A team of students from the National University of Singapore and University of Melbourne have designed an eco-friendly campus inspired by mushrooms and guided by biophilic design. The campus was designed with its site location in mind, making use of construction techniques such as ramp earth and rice straw walls that are commonly used in Sapa, Viet Nam. Earth-air tunnels, daylighting and rainwater are also used to minimize the building's energy consumption. Hit the jump to learn more about the role that mushrooms played in the building's design.
The “Mushroom Community Campus,” as it is known, makes use of earth-air tunnels to reduce the need for air-conditioning, along with rainwater harvesting to slash water consumption. These features mimic naturally occurring systems such as a cluster of mushrooms in the wild.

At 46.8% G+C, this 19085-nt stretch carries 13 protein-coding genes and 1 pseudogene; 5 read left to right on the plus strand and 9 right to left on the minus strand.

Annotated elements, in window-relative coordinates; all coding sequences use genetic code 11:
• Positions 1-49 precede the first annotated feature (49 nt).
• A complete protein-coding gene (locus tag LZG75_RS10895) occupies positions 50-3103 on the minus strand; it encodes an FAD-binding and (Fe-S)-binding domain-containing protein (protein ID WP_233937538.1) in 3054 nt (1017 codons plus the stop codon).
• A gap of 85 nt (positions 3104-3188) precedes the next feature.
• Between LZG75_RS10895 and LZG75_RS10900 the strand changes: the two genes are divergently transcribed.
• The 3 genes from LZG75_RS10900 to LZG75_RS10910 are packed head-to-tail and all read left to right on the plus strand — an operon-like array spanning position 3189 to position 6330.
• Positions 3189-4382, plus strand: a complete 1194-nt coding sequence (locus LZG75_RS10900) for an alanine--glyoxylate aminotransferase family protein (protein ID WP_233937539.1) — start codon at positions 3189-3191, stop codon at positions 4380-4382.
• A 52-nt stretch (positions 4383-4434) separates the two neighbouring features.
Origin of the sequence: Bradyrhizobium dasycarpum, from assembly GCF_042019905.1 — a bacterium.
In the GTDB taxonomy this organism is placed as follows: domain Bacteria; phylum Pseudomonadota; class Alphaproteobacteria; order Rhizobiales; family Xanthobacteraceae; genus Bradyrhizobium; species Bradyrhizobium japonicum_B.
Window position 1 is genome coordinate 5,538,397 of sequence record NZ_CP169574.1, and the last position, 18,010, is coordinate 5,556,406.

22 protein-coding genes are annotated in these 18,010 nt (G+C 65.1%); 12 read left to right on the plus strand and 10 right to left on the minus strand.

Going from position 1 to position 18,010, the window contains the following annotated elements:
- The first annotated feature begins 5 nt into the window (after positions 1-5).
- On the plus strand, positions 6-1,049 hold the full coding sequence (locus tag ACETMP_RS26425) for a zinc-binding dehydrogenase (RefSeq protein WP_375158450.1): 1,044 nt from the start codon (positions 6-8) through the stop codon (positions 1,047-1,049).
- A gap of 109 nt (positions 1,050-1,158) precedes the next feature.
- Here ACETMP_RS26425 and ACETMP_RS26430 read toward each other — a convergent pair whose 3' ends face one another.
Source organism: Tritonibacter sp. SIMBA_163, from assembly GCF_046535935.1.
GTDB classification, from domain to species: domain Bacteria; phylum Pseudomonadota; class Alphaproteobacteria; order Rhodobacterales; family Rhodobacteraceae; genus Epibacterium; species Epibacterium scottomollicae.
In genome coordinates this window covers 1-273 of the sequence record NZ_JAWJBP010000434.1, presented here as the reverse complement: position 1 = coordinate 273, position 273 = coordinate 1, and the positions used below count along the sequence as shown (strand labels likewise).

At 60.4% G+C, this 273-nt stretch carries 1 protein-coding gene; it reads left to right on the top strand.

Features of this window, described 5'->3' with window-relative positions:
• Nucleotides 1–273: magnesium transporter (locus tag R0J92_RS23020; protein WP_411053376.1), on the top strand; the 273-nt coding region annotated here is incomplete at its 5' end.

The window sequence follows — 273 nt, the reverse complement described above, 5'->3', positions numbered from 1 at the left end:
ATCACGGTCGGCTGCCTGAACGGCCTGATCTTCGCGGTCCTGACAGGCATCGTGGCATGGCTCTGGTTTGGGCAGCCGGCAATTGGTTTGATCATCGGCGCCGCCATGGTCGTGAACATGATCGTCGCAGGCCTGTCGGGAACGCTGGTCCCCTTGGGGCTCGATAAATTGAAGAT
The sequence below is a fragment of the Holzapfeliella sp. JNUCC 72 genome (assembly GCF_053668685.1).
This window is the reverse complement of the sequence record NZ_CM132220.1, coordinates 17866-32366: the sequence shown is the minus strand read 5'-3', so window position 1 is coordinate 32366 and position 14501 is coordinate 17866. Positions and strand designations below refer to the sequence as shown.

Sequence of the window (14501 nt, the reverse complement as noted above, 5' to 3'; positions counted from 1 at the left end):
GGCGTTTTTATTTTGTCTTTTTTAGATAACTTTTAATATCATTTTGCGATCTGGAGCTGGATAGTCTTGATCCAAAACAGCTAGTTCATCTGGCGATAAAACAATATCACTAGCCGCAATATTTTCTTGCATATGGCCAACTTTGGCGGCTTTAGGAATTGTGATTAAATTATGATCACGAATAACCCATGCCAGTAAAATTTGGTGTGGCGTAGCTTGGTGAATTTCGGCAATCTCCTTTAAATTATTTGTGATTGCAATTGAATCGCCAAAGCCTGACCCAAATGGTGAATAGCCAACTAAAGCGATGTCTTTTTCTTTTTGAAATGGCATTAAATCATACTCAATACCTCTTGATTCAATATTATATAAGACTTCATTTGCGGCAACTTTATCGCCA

Beyond recreated natural systems, the site also makes use of photovoltaic panels and solar water heating, enabling the campus to be almost completely self-sustainable and reducing its carbon footprint by more than 70 percent. Serving as a vocational training and research center focused on environment, agriculture, forestry, education and sustainability management, the campus will no doubt be a breeding ground for other projects just like it.
The project was so impressive that it won this year’s International Tropical Architecture Design Competition held alongside the annual International Green Building Conference in Singapore. Design team members Pham Huu Loc and Ng Pui Shan from the National University of Singapore and Hoang Van Anh from the University of Melbourne clearly have a promising future ahead of them in the world of design.
Images Pham Huu Loc